Ranger Spotlight – Hank Schinkel – National Parks Association of Queensland

Ranger Spotlight – Hank Schinkel

Author: Hank Schinkel

Photography: QPWS Ranger Hank Schinkel with Rangers Jenny (L) and Anzac (R) at Captain Billy Landing, Heathlands Resources Reserve - © Queensland Government.

Hank Schinkel is a Ranger with the Queensland Parks and Wildlife Service based in Townsville. Hank has always had a passion for looking after the environment, so right out of school he set his sights on becoming a Ranger…

Why did you decide to become a Ranger? I always appreciated being outdoors as a kid and grew up on farm in New Zealand. I attended bushwalking and outdoors pursuits – an outdoors education centre that pushed you hard and I loved the activity, bushwalking and mountaineering. I was captivated by the work people were doing to preserve natural places and that was it for me, I was caught!

How long have you worked in national parks? I’ve been a Ranger all my career, after school I got my first job with New Zealand parks as a field officer. This job involved cleaning a lot of toilets and doing the rubbish runs! In New Zealand, to become a Ranger, you had  to do a year of field work and then complete the Diploma of Parks and Recreation at university, which involved four years of theory and practical placements in parks. I spent 5 years as a Ranger in New Zealand, before catching the travel bug and making my way to Townsville in north Queensland. It was pretty hard to get into Queensland Parks back then, so I headed to Tasmania and ended up working in parks there for 16 years. I then moved to the Northern Territory with Parks Australia for 8 years, before moving back to Queensland. In 2020, I was excited to take up the Ranger position in Rinyirru (Lakefield) National Park (Cape York Peninsula Aboriginal Land). So, all up, I’ve been a Ranger for about 31 years!

Which parks have you worked in? For all my working years I have In New Zealand I worked in Tongariro National Park, in central North Island based around three major volcanoes. I absolutely loved it there working with volcanologists. I also worked in Westland Tai Poutini National Park on the west coast of the South Island, a coastal to the alpine park; and Nelson Lakes National Park. I was very keen to work with First Nations people. So, in The Northern Territory, I worked in Uluru-Kata Tjuta National Park, which was very remote and, for family reasons, moved to Kakadu National Park after two years. Cradle Mountain – Lake St Clair National Park, was where I spent most of my years as a Ranger in Tasmania. In Queensland, I was acting Ranger in Charge at Rinyirru (Lakefield) National Park (Cape York Peninsula Aboriginal Land) located about 340km north of Cairns and recently I relocated back to Townsville to work as an  Asset Ranger.

What is special about your current park? Rinyirru (Lakefield) National Park (Cape York Peninsula Aboriginal Land) is such a vast expanse. For me, it has to be the wetlands during the wet season with the abundant bird life; and seeing the contrast in the landscape between the dry and wet – absolutely amazing!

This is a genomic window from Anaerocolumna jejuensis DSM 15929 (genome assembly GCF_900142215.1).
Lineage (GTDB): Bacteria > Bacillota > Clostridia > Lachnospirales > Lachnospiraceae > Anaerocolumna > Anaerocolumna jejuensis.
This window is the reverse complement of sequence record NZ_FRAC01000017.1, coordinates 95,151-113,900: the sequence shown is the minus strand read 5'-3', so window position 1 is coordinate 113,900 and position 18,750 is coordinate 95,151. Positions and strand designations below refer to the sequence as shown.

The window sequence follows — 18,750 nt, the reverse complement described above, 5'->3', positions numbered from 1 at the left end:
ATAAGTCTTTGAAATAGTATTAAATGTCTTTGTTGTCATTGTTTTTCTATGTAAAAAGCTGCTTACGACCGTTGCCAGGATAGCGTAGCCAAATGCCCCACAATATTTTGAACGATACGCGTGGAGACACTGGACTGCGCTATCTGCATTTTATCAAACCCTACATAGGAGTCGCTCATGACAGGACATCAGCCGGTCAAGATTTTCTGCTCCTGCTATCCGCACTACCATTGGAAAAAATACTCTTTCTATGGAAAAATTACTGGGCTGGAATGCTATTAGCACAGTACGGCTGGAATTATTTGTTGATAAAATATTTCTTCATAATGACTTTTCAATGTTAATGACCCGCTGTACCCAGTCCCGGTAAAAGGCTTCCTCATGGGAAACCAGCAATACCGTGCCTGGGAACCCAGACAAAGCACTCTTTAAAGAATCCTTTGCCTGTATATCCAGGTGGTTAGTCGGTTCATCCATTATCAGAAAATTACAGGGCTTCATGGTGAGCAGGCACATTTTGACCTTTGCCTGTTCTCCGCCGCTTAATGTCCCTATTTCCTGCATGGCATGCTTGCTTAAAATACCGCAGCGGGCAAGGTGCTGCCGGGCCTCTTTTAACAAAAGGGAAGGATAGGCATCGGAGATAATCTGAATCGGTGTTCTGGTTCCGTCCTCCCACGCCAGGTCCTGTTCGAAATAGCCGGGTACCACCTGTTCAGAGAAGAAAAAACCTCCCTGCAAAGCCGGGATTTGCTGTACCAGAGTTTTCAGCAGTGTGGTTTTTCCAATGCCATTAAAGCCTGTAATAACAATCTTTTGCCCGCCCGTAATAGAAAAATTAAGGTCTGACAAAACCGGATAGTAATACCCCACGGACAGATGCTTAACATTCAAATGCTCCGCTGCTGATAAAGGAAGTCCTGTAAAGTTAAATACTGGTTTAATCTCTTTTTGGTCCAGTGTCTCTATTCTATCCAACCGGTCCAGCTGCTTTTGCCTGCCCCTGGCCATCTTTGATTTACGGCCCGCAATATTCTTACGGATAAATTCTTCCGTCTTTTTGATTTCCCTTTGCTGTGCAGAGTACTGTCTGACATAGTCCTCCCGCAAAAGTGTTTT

What is your most memorable moment as a ranger? My list: being part of flora and fauna It is really hard to put a finger on any one moment! The opportunities to work on Country and in different areas back in New Zealand were special. Working with Traditional Owners at Kakadu and Uluru, and having my family be able to experience this, was a major highlight—going out looking for bush tucker with the elders, my family and the kids just loved it! An experience which always stood out to me, was after finishing work in Kakadu. We were flying back near the escarpment and this rain cloud came through—we were just flying right beside this curtain of rain while next to the edge of the escarpment. It was a moment that you could never anticipate or recreate again. Just before I left Kakadu, one of the Traditional Owners wanted to take me on Country and he introduced me to Country. He took me to one of the sites… and the artwork. I’ve never seen artwork like that anywhere else. He was talking to me about the stories and what they meant to him. To me, that was so special, and some of those stories I can’t repeat again. I never have and never will, because the whole of that knowledge belonged to him. You just never forget experiences like that – seeing the connection he had for Country, for land and for the stories.

What is the best part about working in a National Park? I have worked in a number of National Parks. What really makes it for me is the staff that I work with. We work in these amazing environments and it’s the people that I work with that actually take it so special in the end; they all have the same goals about how they want to protect and manage the environment. Presenting the park to visitors is also something that I really enjoy.

Can you describe your favourite national parks experience? Just recently, my wife and I hiked the Thorsborne Trail on Hinchinbrook Island National Park. Honestly, I was blown away by the variety within the track, and I just loved it. It’s one of best  talks I have done, and I’ve done a lot of walks in Tassie and other places. Rain during the night—beautiful days—we hiked it over five days. So, we didn’t have to rush, and we thoroughly loved the variety.

What is your top tip for visitors to your park? Preparation. We are in a remote area, you have to be self-sufficient and make sure you allow sufficient time for your trip. Do your planning and background research on the park.

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